Patterning of supported gold monolayers via chemical lift-off lithography
Slaughter, L. S., Cheung, K. M., Kaappa, S., Cao, H. H., Yang, Q., Young, T. D., Serino, A. C., Malola, S., Olson, J. M., Link, S., Häkkinen, H., Andrews, A. M., & Weiss, P. S. (2017). Patterning of supported gold monolayers via chemical lift-off lithography. Beilstein Journal of Nanotechnology, 8, 2648-2661. https://doi.org/10.3762/bjnano.8.265
Published inBeilstein Journal of Nanotechnology
© 2017 Slaughter et al.; licensee Beilstein-Institut.This is an open access article under the terms of a Creative Commons Attribution License.
The supported monolayer of Au that accompanies alkanethiolate molecules removed by polymer stamps during chemical lift-off lithography is a scarcely studied hybrid material. We show that these Au-alkanethiolate layers on poly(dimethylsiloxane) (PDMS) are transparent, functional, hybrid interfaces that can be patterned over nanometer, micrometer, and millimeter length scales. Unlike other ultrathin Au films and nanoparticles, lifted-off Au-alkanethiolate thin films lack a measurable optical signature. We therefore devised fabrication, characterization, and simulation strategies by which to interrogate the nanoscale structure, chemical functionality, stoichiometry, and spectral signature of the supported Au-thiolate layers. The patterning of these layers laterally encodes their functionality, as demonstrated by a fluorescence-based approach that relies on dye-labeled complementary DNA hybridization. Supported thin Au films can be patterned via features on PDMS stamps (controlled contact), using patterned Au substrates prior tolift-off (e.g., selective wet etching), or by patterning alkanethiols on Au substrates to be reactive in selected regions but not others (controlled reactivity). In all cases, the regions containing Au-alkanethiolate layers have a sub-nanometer apparent height, which was found to be consistent with molecular dynamics simulations that predicted the removal of no more than 1.5 Au atoms per thiol, thus presenting a monolayer-like structure. ...
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Related funder(s)Academy of Finland
Funding program(s)Academy Project, AoF; Research costs of Academy Professor, AoF
Additional information about fundingThe work was supported by U.S. Department of Energy Grant #DE-SC-1037004 for fabrication and experimental measurements and the W.M. Keck Foundation Center for Leveraging Sparsity for the development and application of the image analysis tools. A.M.A. thanks the Shirley and Stephan Hatos Foundation for support. S.L. acknowledges support from the Robert A. Welch Foundation (Grant C-1664). The computational work was supported by grants 294217 and 266492 from the Academy of Finland and by the Academy Professorship for H.H. The simulations were run at the CSC – the Finnish IT Center for Science in Espoo, Finland. S.K. thanks Pekka Kosk-inen for helpful discussions and assistance in preparation of the molecular dynamics simulations. L.S.S. thanks the Merkin Family Foundation for the Merkin Family Foundation Postdoctoral Fellowship. We thank Dr. Adam Stieg and the Nano Pico Characterization facility at UCLA for assistance with AFM, and Dr. Sergey Prikhodko for assistance with VP-SEM. We thank Profs. Andrea Bertozzi, Peter Nordlander, Ya-Hong Xie, Francisco Zaera, and Dominique Zosso, and Drs. Wei-Shun Chang, Ilkeun Lee, Alejandro Manjavacas, Sergey Ryazantsev and Ming Xia for insightful discussions and preliminary measurements and simulations. We thank Profs. Andrea Kasko, Scott Warren, and Shimon Weiss, and Drs. Steven Hawks, Jaemyung Kim, Nako Nakatsuka, Jeffrey Schwartz, Kristina C. Wilson, and Xiaobin Xu, as well as John M. Abendroth for their input and assistance in preparing this manuscript. ...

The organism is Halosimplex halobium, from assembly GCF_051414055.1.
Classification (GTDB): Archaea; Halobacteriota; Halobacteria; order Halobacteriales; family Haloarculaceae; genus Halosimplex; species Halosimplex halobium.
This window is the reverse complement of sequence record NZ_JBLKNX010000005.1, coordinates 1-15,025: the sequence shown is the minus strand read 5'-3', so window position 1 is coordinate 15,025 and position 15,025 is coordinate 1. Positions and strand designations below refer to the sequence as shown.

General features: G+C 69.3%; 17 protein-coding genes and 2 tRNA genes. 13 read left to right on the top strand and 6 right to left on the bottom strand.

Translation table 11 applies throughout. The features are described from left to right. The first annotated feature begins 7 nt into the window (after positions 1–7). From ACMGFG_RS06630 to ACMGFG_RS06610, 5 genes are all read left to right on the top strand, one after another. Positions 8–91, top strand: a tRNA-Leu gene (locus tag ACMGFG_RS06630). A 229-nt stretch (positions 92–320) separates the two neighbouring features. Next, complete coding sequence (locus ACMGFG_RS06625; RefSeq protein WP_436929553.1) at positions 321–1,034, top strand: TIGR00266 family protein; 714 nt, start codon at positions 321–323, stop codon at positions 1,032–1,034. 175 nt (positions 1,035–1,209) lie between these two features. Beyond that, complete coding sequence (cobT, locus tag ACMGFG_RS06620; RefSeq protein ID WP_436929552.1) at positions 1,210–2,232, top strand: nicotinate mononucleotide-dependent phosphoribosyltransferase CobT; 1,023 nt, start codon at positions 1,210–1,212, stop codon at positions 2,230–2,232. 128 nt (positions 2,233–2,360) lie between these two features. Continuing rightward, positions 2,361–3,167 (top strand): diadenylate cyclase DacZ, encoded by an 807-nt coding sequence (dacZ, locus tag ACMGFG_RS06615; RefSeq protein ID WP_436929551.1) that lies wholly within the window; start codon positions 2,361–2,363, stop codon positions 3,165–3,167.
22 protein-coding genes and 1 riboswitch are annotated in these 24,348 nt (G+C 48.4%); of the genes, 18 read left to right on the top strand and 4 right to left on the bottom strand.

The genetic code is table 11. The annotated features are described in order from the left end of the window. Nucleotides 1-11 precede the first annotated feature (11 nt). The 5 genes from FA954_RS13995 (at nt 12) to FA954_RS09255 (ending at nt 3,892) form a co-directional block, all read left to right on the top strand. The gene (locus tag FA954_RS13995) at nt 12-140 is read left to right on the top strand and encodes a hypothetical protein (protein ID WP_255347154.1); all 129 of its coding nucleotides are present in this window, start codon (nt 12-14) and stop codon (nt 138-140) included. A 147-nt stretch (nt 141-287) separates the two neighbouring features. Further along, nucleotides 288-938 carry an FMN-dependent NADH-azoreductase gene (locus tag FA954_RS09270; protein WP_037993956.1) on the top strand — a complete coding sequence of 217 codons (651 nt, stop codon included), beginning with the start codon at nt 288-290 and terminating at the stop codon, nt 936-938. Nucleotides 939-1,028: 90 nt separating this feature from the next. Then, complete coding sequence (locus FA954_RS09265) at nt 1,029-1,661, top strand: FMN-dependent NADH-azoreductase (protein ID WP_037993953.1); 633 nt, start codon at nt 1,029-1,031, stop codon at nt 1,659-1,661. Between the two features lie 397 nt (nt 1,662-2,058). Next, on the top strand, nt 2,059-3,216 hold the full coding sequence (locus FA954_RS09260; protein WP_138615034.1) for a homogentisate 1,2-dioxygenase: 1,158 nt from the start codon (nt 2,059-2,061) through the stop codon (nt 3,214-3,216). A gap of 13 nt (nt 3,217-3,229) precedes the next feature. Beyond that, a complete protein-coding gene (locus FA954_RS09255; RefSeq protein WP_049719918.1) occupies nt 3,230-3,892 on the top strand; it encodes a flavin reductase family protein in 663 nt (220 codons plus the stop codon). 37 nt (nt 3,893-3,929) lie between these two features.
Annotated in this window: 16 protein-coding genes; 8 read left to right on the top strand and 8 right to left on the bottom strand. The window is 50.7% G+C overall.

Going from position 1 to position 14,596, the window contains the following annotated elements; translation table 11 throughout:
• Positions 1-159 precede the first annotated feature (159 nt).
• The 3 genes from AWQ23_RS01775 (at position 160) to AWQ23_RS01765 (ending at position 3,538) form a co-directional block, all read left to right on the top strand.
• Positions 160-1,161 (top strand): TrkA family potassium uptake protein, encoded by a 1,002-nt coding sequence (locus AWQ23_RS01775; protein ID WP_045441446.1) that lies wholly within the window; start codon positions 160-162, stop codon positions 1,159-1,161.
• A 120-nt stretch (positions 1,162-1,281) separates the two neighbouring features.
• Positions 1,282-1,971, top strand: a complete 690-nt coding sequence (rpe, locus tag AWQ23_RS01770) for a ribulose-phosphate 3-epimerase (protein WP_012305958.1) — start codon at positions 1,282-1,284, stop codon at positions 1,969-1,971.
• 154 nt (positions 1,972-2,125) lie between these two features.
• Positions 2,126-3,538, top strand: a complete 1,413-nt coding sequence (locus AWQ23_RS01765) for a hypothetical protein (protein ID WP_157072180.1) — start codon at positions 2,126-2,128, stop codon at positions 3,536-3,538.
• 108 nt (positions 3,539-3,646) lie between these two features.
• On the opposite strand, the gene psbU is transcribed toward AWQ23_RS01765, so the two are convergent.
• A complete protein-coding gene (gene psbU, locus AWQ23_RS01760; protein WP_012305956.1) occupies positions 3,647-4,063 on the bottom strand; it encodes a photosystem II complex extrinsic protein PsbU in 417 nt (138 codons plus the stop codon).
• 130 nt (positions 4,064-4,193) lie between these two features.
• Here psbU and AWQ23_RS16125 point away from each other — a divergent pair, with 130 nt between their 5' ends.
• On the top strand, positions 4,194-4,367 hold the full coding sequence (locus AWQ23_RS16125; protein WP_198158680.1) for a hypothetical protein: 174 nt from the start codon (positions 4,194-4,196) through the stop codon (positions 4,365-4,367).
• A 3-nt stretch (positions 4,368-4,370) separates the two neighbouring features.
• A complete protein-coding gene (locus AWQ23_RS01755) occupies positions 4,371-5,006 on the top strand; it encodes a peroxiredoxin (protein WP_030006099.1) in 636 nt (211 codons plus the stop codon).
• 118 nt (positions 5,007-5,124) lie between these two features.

Except where otherwise noted, this item's license is described as © 2017 Slaughter et al.; licensee Beilstein-Institut.This is an open access article under the terms of a Creative Commons Attribution License.
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